Today marks one year since I passed CCIE Routing and Switching, and was branded number 36708. This is supposed to be a huge achievement, bringing fame and fortune, right? You’re supposed to immediately change jobs, with an accompanying large pay rise, right? No more drudgery for me, I’m a rock star now! Isn’t that how it’s supposed to work? Let’s look at what’s changed in the last 12 months for me:
- I’m still working for the same company.
- I’m still earning exactly the same salary.
- The work I do has changed a little, although the bulk of it is the same.
- I’m still married to the same beautiful woman.
- I’m still living in the same crappy house.
- I’ve got a lot more time for other interests, such as blogging, and non-CCIE study and reading.
Looking at that list, you might ask:
“Was it really worth it? You invested an enormous amount of time and money in it, with no support from your employer. Shouldn’t you be seeing some more payback?”
First, a few data points:
- I wasn’t exactly on junior rates beforehand. Sure, I’d like more money, but I’m not starving. If I had done this in 2005, when I really should have done it, I would have expected a large pay rise.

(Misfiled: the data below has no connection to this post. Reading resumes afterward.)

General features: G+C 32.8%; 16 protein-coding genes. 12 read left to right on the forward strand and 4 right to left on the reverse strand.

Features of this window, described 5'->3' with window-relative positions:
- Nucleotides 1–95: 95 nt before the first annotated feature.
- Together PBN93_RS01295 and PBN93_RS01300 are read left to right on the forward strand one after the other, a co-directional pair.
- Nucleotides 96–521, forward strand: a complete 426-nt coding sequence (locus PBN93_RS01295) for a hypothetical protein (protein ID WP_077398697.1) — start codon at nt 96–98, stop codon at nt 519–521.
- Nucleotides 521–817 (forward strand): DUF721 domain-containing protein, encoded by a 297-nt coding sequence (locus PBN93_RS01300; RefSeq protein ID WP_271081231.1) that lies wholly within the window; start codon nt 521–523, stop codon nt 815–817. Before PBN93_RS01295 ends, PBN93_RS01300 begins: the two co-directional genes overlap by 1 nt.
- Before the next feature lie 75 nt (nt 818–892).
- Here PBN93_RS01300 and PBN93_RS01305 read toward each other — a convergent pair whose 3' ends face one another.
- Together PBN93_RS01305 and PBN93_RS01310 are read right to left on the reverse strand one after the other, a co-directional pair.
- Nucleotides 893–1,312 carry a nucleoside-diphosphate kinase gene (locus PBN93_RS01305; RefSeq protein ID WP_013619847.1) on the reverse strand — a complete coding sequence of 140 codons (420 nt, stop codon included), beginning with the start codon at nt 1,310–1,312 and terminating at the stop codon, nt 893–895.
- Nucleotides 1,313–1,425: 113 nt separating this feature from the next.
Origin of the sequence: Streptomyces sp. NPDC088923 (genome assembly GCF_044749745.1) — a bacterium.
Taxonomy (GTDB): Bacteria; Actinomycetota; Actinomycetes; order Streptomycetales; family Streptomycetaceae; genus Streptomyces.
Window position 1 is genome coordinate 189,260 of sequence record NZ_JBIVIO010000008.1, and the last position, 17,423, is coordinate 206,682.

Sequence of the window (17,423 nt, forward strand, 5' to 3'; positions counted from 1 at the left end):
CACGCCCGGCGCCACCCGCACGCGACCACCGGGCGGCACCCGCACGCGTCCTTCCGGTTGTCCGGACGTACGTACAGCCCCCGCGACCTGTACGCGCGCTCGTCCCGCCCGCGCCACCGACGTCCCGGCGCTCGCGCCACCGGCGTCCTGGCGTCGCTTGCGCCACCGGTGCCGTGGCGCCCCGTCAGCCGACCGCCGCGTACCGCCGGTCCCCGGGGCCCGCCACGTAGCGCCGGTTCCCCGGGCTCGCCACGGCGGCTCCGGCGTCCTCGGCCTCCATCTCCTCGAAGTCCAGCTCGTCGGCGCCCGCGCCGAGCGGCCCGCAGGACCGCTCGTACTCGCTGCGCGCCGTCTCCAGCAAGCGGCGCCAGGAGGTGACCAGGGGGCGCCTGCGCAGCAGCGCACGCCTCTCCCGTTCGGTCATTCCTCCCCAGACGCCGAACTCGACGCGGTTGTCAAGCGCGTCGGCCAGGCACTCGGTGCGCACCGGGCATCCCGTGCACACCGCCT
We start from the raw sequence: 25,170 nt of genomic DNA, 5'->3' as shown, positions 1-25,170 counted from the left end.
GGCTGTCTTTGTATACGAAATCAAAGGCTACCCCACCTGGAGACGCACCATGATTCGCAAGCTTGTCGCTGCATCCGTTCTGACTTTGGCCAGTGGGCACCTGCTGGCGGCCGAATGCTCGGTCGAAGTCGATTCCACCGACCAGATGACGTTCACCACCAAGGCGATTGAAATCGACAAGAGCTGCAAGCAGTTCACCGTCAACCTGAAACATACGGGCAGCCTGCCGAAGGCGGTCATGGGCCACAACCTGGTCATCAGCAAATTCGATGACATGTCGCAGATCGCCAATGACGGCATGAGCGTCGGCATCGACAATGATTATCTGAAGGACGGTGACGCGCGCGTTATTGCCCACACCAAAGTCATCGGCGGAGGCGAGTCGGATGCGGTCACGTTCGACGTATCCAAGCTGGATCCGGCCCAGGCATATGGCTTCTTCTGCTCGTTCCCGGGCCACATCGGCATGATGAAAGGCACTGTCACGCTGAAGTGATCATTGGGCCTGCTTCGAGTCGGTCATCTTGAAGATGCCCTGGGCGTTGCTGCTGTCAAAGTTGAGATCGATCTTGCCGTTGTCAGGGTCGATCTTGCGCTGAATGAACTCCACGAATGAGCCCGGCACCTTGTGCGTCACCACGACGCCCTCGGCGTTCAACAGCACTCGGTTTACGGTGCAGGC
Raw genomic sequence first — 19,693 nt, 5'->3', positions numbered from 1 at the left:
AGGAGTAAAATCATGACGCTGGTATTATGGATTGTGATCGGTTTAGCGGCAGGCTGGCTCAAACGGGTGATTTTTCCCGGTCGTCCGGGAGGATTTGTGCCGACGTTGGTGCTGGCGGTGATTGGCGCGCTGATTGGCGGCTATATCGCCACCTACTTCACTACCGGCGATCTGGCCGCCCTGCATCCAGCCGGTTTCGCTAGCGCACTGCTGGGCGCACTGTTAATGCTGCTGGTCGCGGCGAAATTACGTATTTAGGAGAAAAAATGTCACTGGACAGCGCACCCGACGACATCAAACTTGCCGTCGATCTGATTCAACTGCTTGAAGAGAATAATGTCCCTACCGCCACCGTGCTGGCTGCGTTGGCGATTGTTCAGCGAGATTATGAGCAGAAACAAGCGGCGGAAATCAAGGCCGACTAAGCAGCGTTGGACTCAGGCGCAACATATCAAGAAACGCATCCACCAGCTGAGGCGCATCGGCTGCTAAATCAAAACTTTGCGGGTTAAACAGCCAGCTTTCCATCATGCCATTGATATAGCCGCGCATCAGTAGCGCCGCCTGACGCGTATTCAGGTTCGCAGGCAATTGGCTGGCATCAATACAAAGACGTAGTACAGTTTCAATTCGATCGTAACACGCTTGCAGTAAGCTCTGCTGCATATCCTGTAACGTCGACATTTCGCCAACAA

- I don’t do full-time networking – I primarily work in network and infrastructure management.
- One of the main goals for me for CCIE was in proving to myself that I could do it. Not to make more money or change jobs.
The work I do has changed a little – I am doing some network-related work that I could not have been selected for without having a CCIE behind me. Perception matters. It helps establish credibility when I’m working with new clients, and hey – all that stuff I learnt actually comes in handy quite often. Even Frame Relay. It’s still out there.
It’s also made me read and learn so much more about networking. That hasn’t stopped once I passed. I’ve also developed a new group of people who I interact with online, through Twitter, IEOC, the Cisco Learning Network, etc. This has opened new opportunities, and I find I’m now speaking to people who I never would have spoken to in the past. This in turn opens up opportunities like attending conferences, and I expect in future it will help with new jobs. I put a lot into my online activities, and it seems that after a while you start seeing returns on that.
Probably the best thing I’ve taken away from it all is new approaches to learning and assimilating material. My approach has changed, and this helped me earlier this year when passing some non-Cisco certifications. More than that, I believe it will help for learning new technologies. If I can keep up half that rate of effort I had, I think it will put me well ahead of most other engineers in our field.
It was a struggle at the time to pass the CCIE lab. But I’m glad I did it, and I think it has set me up well for the future. I would strongly advise any junior engineer with a passion for networking to go for it. Now I’m just trying to figure out my next challenge – the field is wide open. Dive into Open Daylight, become a Python expert, or take on CCDE? There’s an exciting world out there…